Do we need more megapixels? Jon Devo, Editor of the Wex Photography blog argues that Canon’s latest sensor is something we should all get excited about.
It hasn’t even been six months since Canon raised the bar with its twin pro camera release, the Canon EOS 5DS and 5DS R. With both cameras carrying industry leading 50.6-megapixel full-frame sensors.
But despite people already beginning to say “What’s the point?!” Canon has followed those beauties up with a development announcement of a whopping great 250-megapixel APS-H-size sensor. Capable of capturing “fine detail” 11 miles away, which is quite simply outrageous.
Why more megapixels?
To put it in perspective, the 19,580 x 12,600 pixel images captured by this sensor could potentially print a billboard-sized image as large as 136 x 87.5 ft in a single sheet (DPI dependent and if a printer large enough existed). While the average billboard is 20 x 10 ft and takes 48 sheets to complete.
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The potential for video is even more staggering with this 250-megapixel sensor capable of capturing a resolution of video footage 125 times the size of Full HD (1920 x 1080) and 30 times that of 4K video (3840 x 2160). Obviously there’s no plausible way you could display such large video files but the potential for cropping into and downscaling the footage for ultra sharpness are potentially limitless. Although the manufacturers of video-capable cameras currently on the market can relax for now as the intensely large signal created by Canon’s ridiculously high-resolution sensor limits its video recording capabilities to just five frames-per-second. At least until circuit technology can improve on processing 1.25 billion pixels per second, which is already an impressive signal readout speed for a sensor of this resolution.
Is this 250-megapixel sensor just a line in the sand?
If you’re detecting some slight excitement in these words so far, it’s because I genuinely am excited. Ok, we’re unlikely to see a consumer camera carrying a 250-megapixel sensor – possibly ever. But as I write this, Canon has announced the development of a pro-level Cinema EOS camera with 8K video capabilities, as well as a 120-megapixel DSLR camera, so maybe a 250-megapixel camera isn’t so far off. We don’t have any idea when these cameras are likely to escape the Canon labs, but know that more megapixels are coming, whether we need them or not.
Have megapixels always been such a big deal?
At the turn of the millennium, Canon released its first ever digital SLR camera, fully designed and produced by the Japanese company, the EOS D30.
Back then it was groundbreaking, not least because it was a digital camera, but because it had, what was considered at the time, a high resolution (wait for it) 3.1-megapixel APS-sized CMOS sensor inside of it. It was among a very small number of professional/prosumer models that had taken the big leap from film to digital, and while some thought of the D30 as a fad, others viewed its CMOS sensor as the future of imaging.
Fast forward seven years to when the iPhone 3GS came out with a 3.2-megapixel CMOS sensor, it seemed the future was indeed CMOS, but by 2007 Canon had pushed the envelope further with the EOS 40D, which just so happens to be the first Canon DSLR that I owned. That benchmark camera had a 3.0-inch LCD and could shoot 10.1-megapixel stills at 6.5 frames per second, standards that are still respectable to this day in the lower end of the market.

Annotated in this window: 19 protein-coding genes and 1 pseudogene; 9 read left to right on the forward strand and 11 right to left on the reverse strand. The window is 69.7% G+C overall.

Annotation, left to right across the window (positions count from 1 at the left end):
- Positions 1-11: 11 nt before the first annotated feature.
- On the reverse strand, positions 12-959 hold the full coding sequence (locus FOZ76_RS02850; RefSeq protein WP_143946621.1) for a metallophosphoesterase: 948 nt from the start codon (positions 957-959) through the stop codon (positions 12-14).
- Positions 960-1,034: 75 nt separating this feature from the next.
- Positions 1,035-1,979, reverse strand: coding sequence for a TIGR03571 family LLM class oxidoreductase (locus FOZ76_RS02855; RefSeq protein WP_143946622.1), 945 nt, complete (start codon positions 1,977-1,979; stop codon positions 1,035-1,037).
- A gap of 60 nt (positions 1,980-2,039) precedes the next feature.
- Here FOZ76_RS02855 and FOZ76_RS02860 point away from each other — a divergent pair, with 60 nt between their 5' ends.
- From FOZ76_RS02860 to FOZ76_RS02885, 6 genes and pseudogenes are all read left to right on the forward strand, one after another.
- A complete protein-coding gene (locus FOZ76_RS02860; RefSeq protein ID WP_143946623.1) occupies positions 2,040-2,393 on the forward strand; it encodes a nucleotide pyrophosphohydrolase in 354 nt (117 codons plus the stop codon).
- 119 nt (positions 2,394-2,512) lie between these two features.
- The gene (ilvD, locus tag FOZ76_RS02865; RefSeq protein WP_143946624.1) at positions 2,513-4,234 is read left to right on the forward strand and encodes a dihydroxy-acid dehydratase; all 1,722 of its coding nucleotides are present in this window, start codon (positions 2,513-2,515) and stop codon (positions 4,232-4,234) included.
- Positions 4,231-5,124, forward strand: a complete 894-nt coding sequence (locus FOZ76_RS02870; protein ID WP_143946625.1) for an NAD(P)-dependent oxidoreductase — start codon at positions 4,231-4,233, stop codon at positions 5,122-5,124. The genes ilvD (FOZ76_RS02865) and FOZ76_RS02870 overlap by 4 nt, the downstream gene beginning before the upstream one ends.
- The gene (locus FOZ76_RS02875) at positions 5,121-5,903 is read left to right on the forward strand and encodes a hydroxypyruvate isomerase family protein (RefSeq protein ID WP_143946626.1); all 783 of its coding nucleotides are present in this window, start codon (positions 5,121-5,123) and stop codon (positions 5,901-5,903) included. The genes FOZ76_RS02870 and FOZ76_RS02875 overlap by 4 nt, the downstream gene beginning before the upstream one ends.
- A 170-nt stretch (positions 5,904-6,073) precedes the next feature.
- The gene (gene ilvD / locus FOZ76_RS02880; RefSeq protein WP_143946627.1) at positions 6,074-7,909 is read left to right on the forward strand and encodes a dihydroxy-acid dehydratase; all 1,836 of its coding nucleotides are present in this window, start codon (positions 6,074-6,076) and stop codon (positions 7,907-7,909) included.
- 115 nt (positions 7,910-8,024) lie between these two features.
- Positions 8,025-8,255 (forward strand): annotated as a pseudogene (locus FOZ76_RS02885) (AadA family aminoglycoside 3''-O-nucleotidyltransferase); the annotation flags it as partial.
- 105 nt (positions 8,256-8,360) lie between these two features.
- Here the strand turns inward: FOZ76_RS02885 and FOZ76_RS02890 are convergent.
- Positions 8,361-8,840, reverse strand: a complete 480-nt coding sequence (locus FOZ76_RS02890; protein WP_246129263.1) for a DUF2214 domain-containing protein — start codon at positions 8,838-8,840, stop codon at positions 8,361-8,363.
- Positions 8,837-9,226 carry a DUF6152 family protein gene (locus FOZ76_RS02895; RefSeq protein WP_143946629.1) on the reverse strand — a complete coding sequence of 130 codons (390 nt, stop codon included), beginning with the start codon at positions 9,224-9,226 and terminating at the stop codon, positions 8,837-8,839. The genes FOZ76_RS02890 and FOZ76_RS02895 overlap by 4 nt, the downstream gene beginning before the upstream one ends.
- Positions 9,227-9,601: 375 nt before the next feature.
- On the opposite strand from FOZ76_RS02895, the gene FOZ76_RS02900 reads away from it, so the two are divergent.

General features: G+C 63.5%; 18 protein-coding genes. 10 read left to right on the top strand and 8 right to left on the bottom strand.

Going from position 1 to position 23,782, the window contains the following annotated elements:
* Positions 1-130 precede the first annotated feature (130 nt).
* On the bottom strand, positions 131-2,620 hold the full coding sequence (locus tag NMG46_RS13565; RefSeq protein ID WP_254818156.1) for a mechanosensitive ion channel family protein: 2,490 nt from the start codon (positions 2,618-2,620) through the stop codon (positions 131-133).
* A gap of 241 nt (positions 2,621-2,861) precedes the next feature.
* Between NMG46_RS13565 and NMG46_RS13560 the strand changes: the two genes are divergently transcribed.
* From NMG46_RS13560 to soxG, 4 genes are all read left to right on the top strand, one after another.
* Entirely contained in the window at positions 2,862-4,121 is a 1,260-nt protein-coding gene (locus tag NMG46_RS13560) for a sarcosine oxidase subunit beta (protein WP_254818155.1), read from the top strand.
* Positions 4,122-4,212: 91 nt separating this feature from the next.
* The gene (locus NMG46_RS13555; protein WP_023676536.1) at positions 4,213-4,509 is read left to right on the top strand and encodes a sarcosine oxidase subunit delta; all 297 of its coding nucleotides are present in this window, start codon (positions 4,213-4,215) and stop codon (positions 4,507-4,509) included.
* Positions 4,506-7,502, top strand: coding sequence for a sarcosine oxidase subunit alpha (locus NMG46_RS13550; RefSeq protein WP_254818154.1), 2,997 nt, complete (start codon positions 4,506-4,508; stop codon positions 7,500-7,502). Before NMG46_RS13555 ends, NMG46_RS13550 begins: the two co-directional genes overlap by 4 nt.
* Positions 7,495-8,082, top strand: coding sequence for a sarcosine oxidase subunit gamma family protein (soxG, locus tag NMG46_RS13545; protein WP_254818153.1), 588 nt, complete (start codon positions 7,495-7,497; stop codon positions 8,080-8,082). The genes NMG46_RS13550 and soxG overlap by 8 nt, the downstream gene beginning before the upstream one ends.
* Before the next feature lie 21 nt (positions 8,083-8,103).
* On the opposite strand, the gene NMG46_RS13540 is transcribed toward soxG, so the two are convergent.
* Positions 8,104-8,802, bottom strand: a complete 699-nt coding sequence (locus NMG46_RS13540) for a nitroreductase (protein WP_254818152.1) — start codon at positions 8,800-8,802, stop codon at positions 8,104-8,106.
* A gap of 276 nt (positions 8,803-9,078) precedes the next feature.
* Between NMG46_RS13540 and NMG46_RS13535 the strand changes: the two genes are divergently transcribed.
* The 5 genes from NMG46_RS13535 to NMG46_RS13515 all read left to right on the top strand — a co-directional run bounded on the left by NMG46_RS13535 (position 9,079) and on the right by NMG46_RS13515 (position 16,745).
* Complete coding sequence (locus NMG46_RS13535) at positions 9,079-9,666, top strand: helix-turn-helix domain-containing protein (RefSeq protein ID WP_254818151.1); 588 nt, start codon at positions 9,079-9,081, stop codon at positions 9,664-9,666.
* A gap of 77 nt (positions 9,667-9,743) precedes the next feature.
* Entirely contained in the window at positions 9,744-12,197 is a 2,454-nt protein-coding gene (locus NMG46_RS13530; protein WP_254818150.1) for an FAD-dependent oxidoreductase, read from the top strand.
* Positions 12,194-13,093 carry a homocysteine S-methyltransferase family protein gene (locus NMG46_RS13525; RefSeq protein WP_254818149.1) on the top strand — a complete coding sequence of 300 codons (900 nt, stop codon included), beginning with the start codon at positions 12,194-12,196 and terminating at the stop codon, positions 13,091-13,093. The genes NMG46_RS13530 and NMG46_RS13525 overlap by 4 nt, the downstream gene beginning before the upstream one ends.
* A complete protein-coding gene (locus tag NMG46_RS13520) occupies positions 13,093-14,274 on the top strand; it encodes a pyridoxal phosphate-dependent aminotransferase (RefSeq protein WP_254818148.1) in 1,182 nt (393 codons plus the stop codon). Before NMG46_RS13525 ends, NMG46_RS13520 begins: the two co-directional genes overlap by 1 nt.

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Why the need for more pixels?
As camera sensor megapixels continue to climb in smartphones and digital cameras, many people in the photography community argue that megapixel count isn’t the big deal that some make it out to be. Professional photographers were capturing print quality iconic images with their 3-megapixels DSLRs in the naughties, so what’s all the fuss about these ever-increasing sensor resolutions? Who needs to print their images the size of a billboard? Furthermore, how many people even prints images these days?
One of the main reasons megapixels have climbed, a trend that doesn’t seem to be slowing anytime soon, is because manufacturers need points of difference to keep selling their cameras. Quite simply. When people walk into a shop, they assume more equals better. But when it comes to megapixels, it’s the size of the pixels, as well as a sensor’s signal processing capabilities that dictates real quality in an image.
Another reason photographer’s enjoy having a lot of megapixels to play with is because it gives us a lot more room to crop and manipulate our images in post production, even if we’re not printing billboard-sized images. That extra flexibility has saved me a number of times, particularly when shooting landscape images that I find out afterwards aren’t perfectly level.
What does the ultra-high definition future hold?
As Canon continues to push the envelope further with its recently announced ultra-high definition, megapixel-busting sensors, there are some interesting ideas around what these could mean for the future of imaging.
The serious applications for ultra-high definition sensors are varied, but they will undoubtedly be utilised in police/government surveillance, geological surveillance and astrophotography/space exploration. But the wonderful thing about technological advances is that we only truly see where they can go once they enter the market.
We live in exciting times and while some may look at the announcement of a 250-megapixel sensor and ask, “What’s the point?” I look at it and say, “I can’t wait to find out”.
Lead image credit: Amateur Photographer